Extending the reach

In addition to school visits, we utilise direct mail campaigns to maintain communication. This includes a monthly college counsellors newsletter and a poster campaign which has helped continue the visibility of the university name and brand in the schools following my visits.

To date, New College of the Humanities has had four cohorts of admissions and our work with the international schools has yielded very high quality candidates including targeted applications resulting in high conversion rates. My visits have seen immediate gain in the form of student applications and successful recruitment, as well as longer term gain of school and counsellor relationships. We are now adapting and replicating the same marketing efforts in other markets, specifically the Middle East and Asia.”

Advice from the experts

Elisabeth and Marie-Anne offer their advice to universities looking to develop their international student admissions:

Elisabeth says:

  • Detailed information and transparency on all courses is very important so that students know what to expect. This will help to avoid any surprises and will reduce the likelihood of students dropping out of a course that isn’t right for them.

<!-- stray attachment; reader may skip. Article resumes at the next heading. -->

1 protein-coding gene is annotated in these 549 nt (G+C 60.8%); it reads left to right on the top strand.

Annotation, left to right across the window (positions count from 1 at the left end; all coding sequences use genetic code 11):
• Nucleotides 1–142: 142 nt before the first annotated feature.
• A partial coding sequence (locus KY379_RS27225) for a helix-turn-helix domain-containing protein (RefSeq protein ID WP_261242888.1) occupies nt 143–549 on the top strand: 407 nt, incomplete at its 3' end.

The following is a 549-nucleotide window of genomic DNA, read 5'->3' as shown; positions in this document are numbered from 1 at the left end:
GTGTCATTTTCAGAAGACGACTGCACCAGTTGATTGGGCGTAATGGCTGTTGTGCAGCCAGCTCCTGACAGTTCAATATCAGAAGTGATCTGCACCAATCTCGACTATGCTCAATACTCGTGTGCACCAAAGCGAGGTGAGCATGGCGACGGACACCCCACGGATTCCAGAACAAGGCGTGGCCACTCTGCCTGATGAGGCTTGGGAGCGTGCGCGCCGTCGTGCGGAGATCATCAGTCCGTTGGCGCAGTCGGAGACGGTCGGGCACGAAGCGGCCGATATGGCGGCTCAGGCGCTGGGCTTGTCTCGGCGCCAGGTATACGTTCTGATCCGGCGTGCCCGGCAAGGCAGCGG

• Get to know the International Baccalaureate Diploma Programme and Advanced Placement qualifications well. Know what is expected of students working towards these qualifications and make sure you are offering fair, comparable course requirements.
  • Face-to-face visits to international schools are highly valuable. The likelihood of an application being made is so much greater if a university visits and connects directly with students and the college counsellor.
  • My students have found it very beneficial when a university comes and holds a taster lecture; it presents not only the institution but the faculty. It’s a great way of marketing your university. For practical purposes, this can also be offered online or via a webinar. Maybe deliver a lecture that supports the A level, IB or AP syllabus so that it has immediate as well as long-term value.